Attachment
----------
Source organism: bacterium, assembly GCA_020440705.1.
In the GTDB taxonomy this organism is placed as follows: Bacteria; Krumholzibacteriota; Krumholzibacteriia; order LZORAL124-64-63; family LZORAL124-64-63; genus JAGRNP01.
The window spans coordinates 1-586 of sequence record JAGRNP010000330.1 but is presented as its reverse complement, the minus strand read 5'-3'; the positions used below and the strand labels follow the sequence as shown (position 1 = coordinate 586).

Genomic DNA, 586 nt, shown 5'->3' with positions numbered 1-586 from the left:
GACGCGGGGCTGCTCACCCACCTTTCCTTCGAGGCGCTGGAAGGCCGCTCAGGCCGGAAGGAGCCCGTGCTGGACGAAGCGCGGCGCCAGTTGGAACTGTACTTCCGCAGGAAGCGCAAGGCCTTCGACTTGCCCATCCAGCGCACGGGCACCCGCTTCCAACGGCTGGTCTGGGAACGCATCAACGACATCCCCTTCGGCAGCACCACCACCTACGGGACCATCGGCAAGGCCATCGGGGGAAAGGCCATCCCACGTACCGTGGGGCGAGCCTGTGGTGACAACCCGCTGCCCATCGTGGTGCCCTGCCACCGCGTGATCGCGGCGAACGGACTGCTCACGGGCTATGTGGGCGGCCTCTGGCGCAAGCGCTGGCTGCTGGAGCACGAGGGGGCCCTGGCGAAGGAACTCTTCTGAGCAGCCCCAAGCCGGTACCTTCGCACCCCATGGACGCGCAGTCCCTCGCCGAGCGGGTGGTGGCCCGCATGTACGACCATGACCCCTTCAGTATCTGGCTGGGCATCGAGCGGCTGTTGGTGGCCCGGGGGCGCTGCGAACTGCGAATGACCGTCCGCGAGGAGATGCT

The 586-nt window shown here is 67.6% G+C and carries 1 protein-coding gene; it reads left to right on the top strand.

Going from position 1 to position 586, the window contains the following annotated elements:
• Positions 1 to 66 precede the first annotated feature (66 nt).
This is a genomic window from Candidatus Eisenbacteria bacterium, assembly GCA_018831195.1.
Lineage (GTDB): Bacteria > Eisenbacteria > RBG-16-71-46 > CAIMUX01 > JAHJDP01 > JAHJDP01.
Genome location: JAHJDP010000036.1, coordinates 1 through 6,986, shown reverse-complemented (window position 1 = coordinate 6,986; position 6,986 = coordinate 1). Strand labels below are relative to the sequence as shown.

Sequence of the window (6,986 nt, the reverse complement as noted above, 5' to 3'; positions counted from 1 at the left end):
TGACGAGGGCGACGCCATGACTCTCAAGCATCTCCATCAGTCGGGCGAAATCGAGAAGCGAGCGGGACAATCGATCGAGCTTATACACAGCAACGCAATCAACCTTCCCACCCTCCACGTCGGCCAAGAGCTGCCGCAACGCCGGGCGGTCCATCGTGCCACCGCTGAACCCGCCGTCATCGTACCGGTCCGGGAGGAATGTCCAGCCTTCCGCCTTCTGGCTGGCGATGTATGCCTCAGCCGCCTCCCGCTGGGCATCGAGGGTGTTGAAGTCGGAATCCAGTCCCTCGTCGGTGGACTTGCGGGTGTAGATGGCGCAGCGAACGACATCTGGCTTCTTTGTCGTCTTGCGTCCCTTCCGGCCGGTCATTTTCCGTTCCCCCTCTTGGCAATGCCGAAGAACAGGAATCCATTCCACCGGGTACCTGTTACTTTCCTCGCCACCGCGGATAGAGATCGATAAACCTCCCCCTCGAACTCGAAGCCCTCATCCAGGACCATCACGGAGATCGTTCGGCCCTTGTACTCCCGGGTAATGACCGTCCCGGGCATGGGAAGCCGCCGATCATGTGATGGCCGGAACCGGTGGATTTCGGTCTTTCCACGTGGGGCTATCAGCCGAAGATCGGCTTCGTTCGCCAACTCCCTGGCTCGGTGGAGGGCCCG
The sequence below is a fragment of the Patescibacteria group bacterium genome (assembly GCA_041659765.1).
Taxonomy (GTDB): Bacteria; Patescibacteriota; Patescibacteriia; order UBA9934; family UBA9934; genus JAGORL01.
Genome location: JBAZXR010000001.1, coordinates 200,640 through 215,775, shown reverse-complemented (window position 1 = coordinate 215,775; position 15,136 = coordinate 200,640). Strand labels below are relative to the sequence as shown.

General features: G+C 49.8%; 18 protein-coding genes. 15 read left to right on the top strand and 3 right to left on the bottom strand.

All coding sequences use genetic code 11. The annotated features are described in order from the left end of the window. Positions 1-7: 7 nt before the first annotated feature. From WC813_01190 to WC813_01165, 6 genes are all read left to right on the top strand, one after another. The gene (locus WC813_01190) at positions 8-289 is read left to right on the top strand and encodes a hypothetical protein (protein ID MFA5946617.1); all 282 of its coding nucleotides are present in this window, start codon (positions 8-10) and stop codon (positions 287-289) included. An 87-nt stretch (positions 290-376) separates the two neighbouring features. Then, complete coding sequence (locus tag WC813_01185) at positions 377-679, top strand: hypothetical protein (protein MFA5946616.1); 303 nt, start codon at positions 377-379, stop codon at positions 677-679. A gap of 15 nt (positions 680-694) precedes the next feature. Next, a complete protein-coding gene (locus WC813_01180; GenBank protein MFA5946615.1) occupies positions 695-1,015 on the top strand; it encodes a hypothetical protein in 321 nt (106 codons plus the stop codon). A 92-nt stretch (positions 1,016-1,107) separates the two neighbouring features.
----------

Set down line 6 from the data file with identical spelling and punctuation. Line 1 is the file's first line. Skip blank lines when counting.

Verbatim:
The 586-nt window shown here is 67.6% G+C and carries 1 protein-coding gene; it reads left to right on the top strand.